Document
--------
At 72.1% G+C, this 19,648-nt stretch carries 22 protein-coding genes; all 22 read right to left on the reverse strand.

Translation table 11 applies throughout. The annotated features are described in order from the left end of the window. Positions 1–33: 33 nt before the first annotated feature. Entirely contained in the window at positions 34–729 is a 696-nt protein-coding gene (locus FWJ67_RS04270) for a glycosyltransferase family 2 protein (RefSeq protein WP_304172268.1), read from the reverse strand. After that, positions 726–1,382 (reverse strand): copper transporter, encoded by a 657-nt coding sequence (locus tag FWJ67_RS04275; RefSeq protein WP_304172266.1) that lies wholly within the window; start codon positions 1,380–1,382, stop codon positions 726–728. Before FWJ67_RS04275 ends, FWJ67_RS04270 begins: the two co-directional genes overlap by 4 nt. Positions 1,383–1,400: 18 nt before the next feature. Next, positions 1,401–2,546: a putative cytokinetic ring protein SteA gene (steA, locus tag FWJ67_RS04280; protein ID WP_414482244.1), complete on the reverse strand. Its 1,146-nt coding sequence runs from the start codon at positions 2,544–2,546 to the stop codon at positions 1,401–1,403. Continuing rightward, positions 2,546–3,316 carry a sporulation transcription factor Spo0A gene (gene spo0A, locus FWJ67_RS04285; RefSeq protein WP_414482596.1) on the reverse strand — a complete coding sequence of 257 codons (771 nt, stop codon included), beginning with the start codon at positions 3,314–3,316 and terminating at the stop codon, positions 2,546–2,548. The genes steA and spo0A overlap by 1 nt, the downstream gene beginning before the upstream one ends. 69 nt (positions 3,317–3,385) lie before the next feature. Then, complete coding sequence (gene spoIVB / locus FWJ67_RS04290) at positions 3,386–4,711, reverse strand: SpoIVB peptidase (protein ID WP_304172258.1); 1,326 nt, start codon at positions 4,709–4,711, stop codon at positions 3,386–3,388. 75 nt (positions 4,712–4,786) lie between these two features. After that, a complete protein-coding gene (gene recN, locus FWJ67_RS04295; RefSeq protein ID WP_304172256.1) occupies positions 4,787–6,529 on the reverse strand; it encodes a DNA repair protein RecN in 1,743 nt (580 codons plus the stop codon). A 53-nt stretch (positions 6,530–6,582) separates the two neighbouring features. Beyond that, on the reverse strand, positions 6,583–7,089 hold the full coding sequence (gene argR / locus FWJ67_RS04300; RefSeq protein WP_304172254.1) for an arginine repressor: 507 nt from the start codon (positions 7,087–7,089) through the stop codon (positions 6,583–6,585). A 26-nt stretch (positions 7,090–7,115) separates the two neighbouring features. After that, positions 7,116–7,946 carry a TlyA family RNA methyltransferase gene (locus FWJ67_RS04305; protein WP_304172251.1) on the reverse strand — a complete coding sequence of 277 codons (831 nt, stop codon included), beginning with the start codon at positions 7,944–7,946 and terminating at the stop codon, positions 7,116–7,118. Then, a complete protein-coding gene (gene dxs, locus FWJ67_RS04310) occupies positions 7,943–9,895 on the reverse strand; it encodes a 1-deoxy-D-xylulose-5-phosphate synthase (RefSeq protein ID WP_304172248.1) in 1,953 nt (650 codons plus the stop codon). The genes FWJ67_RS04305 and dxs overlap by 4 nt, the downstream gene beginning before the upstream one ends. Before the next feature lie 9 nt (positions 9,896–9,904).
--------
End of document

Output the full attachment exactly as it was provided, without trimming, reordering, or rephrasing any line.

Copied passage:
At 72.1% G+C, this 19,648-nt stretch carries 22 protein-coding genes; all 22 read right to left on the reverse strand.

Translation table 11 applies throughout. The annotated features are described in order from the left end of the window. Positions 1–33: 33 nt before the first annotated feature. Entirely contained in the window at positions 34–729 is a 696-nt protein-coding gene (locus FWJ67_RS04270) for a glycosyltransferase family 2 protein (RefSeq protein WP_304172268.1), read from the reverse strand. After that, positions 726–1,382 (reverse strand): copper transporter, encoded by a 657-nt coding sequence (locus tag FWJ67_RS04275; RefSeq protein WP_304172266.1) that lies wholly within the window; start codon positions 1,380–1,382, stop codon positions 726–728. Before FWJ67_RS04275 ends, FWJ67_RS04270 begins: the two co-directional genes overlap by 4 nt. Positions 1,383–1,400: 18 nt before the next feature. Next, positions 1,401–2,546: a putative cytokinetic ring protein SteA gene (steA, locus tag FWJ67_RS04280; protein ID WP_414482244.1), complete on the reverse strand. Its 1,146-nt coding sequence runs from the start codon at positions 2,544–2,546 to the stop codon at positions 1,401–1,403. Continuing rightward, positions 2,546–3,316 carry a sporulation transcription factor Spo0A gene (gene spo0A, locus FWJ67_RS04285; RefSeq protein WP_414482596.1) on the reverse strand — a complete coding sequence of 257 codons (771 nt, stop codon included), beginning with the start codon at positions 3,314–3,316 and terminating at the stop codon, positions 2,546–2,548. The genes steA and spo0A overlap by 1 nt, the downstream gene beginning before the upstream one ends. 69 nt (positions 3,317–3,385) lie before the next feature. Then, complete coding sequence (gene spoIVB / locus FWJ67_RS04290) at positions 3,386–4,711, reverse strand: SpoIVB peptidase (protein ID WP_304172258.1); 1,326 nt, start codon at positions 4,709–4,711, stop codon at positions 3,386–3,388. 75 nt (positions 4,712–4,786) lie between these two features. After that, a complete protein-coding gene (gene recN, locus FWJ67_RS04295; RefSeq protein ID WP_304172256.1) occupies positions 4,787–6,529 on the reverse strand; it encodes a DNA repair protein RecN in 1,743 nt (580 codons plus the stop codon). A 53-nt stretch (positions 6,530–6,582) separates the two neighbouring features. Beyond that, on the reverse strand, positions 6,583–7,089 hold the full coding sequence (gene argR / locus FWJ67_RS04300; RefSeq protein WP_304172254.1) for an arginine repressor: 507 nt from the start codon (positions 7,087–7,089) through the stop codon (positions 6,583–6,585). A 26-nt stretch (positions 7,090–7,115) separates the two neighbouring features. After that, positions 7,116–7,946 carry a TlyA family RNA methyltransferase gene (locus FWJ67_RS04305; protein WP_304172251.1) on the reverse strand — a complete coding sequence of 277 codons (831 nt, stop codon included), beginning with the start codon at positions 7,944–7,946 and terminating at the stop codon, positions 7,116–7,118. Then, a complete protein-coding gene (gene dxs, locus FWJ67_RS04310) occupies positions 7,943–9,895 on the reverse strand; it encodes a 1-deoxy-D-xylulose-5-phosphate synthase (RefSeq protein ID WP_304172248.1) in 1,953 nt (650 codons plus the stop codon). The genes FWJ67_RS04305 and dxs overlap by 4 nt, the downstream gene beginning before the upstream one ends. Before the next feature lie 9 nt (positions 9,896–9,904).